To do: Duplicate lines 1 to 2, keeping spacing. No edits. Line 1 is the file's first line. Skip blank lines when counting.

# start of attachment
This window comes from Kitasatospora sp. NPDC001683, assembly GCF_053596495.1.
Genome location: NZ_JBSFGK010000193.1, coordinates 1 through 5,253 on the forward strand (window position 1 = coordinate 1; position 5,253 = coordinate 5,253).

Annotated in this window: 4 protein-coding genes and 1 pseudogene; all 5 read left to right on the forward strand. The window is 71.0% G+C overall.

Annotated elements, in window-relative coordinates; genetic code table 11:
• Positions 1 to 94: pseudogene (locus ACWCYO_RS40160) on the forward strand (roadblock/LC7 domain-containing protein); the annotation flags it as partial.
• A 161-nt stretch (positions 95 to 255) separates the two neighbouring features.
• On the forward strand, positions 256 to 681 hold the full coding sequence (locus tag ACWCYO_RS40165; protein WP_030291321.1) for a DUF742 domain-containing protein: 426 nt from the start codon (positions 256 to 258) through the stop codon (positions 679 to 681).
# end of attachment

This window comes from Kitasatospora sp. NPDC001683, assembly GCF_053596495.1.
Genome location: NZ_JBSFGK010000193.1, coordinates 1 through 5,253 on the forward strand (window position 1 = coordinate 1; position 5,253 = coordinate 5,253).